Since Austin’s Live Oak Brewing launched with its Czech-style Pilz, Texas has become America’s craft brewing breeding ground for world-class pale lagers. But how did bottom fermentation end up on top here?
There’s nothing new about collaboration beers; international brewers have been working together for centuries. Pilsner, for instance, was born when British and Bavarian brewing technology intersected with Bohemian raw materials.
Why aren’t brewers playing with lagers like they do ales? For one thing, lagers are more difficult to homebrew due to the extra refrigeration requirements. Lager yeasts also leave a crisper, more delicate edge that makes it tricky to lay another flavor down without overwhelming the beer.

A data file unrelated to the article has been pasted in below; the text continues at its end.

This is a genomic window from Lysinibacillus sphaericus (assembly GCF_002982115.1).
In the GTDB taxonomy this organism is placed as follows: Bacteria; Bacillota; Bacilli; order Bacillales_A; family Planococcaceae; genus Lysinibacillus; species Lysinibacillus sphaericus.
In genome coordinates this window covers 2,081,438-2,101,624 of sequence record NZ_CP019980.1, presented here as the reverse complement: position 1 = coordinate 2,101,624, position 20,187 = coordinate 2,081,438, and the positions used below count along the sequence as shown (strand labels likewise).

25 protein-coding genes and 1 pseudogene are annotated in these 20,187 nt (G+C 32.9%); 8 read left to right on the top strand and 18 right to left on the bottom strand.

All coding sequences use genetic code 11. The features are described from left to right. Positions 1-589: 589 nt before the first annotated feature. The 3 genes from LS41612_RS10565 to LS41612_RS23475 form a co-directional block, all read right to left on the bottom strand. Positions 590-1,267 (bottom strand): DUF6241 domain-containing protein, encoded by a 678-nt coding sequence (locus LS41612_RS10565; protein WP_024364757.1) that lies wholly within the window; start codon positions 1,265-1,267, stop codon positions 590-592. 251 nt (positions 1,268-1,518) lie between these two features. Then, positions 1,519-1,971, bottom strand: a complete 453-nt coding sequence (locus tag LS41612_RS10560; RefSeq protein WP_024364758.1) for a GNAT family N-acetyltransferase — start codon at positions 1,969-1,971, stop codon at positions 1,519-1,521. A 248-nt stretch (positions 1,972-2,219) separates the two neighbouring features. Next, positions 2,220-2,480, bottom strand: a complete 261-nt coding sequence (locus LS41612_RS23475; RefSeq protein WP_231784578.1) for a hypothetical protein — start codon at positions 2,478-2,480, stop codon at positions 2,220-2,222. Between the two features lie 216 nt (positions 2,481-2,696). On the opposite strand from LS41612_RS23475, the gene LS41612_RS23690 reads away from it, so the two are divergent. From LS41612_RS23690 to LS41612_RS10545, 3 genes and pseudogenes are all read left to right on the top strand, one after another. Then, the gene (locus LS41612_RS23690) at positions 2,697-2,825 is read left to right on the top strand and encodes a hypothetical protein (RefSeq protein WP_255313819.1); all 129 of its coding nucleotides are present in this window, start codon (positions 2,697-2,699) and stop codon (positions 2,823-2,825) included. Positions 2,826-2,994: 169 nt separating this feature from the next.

In the second half of the 19th century the types of beer brewed in Sweden changed radically. The original, purely indigenous styles were gradually swept away by imports from elsewhere, and Sweden was very early to jump on the lager train.
Considering the substantial resources and opportunities provided by the sales juggernaut that is IPA, it’s time to redirect some of those resources to a noble and long-ignored end: the resurrection of American lager beer.